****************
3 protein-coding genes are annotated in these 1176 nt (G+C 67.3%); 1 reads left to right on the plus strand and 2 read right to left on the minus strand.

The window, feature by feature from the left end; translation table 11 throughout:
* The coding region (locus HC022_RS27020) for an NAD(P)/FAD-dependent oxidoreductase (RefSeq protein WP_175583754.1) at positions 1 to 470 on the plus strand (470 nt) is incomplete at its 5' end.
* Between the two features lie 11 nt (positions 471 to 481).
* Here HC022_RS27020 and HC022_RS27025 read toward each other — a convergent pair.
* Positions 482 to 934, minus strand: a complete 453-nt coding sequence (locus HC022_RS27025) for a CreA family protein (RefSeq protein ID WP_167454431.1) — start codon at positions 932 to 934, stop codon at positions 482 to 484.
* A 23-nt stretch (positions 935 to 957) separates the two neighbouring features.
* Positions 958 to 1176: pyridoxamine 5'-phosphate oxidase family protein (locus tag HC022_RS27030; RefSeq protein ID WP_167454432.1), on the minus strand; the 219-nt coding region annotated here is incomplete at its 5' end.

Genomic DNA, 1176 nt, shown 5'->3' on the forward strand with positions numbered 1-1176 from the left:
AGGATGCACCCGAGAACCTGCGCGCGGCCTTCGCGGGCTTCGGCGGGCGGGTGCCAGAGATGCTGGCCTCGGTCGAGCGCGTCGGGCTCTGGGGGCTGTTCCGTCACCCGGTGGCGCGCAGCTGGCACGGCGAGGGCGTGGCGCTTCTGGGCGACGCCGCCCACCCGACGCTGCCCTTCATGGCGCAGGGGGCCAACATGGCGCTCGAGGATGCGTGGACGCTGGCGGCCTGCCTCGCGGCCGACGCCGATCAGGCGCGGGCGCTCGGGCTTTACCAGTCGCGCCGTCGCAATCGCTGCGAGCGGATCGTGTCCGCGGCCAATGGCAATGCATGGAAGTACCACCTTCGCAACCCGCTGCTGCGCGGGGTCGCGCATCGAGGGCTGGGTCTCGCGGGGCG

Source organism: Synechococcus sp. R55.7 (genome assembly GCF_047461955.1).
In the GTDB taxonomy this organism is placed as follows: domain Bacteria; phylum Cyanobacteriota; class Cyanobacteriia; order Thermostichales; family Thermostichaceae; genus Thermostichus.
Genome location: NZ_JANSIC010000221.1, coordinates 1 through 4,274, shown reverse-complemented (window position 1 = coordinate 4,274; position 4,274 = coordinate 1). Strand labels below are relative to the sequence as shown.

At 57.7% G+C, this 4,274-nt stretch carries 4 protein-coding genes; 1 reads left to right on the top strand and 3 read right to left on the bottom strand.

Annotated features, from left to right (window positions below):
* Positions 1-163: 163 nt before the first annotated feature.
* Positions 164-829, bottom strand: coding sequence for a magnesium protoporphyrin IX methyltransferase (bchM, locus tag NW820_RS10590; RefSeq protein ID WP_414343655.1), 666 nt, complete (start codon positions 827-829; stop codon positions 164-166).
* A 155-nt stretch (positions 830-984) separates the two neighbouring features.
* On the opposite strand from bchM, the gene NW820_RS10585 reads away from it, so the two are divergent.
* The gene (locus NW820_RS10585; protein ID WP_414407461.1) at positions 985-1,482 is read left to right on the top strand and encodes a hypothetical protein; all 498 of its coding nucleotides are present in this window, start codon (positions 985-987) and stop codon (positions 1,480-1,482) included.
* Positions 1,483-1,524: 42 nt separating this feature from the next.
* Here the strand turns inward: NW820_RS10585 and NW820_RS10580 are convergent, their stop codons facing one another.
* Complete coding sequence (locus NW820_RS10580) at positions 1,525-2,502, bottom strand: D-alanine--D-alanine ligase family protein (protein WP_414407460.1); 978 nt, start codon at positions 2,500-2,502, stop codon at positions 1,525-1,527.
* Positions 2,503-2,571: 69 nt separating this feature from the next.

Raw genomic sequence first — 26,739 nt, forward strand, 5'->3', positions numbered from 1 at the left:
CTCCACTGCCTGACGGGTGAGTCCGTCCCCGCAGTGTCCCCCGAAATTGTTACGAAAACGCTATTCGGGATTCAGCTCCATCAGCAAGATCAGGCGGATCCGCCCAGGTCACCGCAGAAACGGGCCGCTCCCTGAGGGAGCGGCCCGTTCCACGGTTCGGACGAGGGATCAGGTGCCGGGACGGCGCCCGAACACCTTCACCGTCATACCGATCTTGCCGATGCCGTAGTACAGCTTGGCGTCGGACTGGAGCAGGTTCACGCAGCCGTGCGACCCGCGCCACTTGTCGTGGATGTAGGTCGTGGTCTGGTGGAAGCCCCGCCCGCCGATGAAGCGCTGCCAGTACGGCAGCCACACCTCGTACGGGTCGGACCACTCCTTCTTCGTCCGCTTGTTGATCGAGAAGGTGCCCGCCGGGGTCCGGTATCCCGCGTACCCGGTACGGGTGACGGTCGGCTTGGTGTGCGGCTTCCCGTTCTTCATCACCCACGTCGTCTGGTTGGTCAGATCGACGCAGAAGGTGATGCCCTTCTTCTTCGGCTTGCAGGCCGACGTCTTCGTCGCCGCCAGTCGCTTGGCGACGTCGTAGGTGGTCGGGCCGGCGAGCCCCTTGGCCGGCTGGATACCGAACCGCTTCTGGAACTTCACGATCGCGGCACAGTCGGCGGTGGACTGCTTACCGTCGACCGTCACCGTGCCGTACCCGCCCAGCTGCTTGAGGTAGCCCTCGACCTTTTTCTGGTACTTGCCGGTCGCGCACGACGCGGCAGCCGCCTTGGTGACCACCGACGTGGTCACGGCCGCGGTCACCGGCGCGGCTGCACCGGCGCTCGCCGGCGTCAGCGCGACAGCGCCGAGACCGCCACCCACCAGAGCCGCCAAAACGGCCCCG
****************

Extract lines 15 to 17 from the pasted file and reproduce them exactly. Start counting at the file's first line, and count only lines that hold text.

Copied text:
Annotated features, from left to right (window positions below):
* Positions 1-163: 163 nt before the first annotated feature.
* Positions 164-829, bottom strand: coding sequence for a magnesium protoporphyrin IX methyltransferase (bchM, locus tag NW820_RS10590; RefSeq protein ID WP_414343655.1), 666 nt, complete (start codon positions 827-829; stop codon positions 164-166).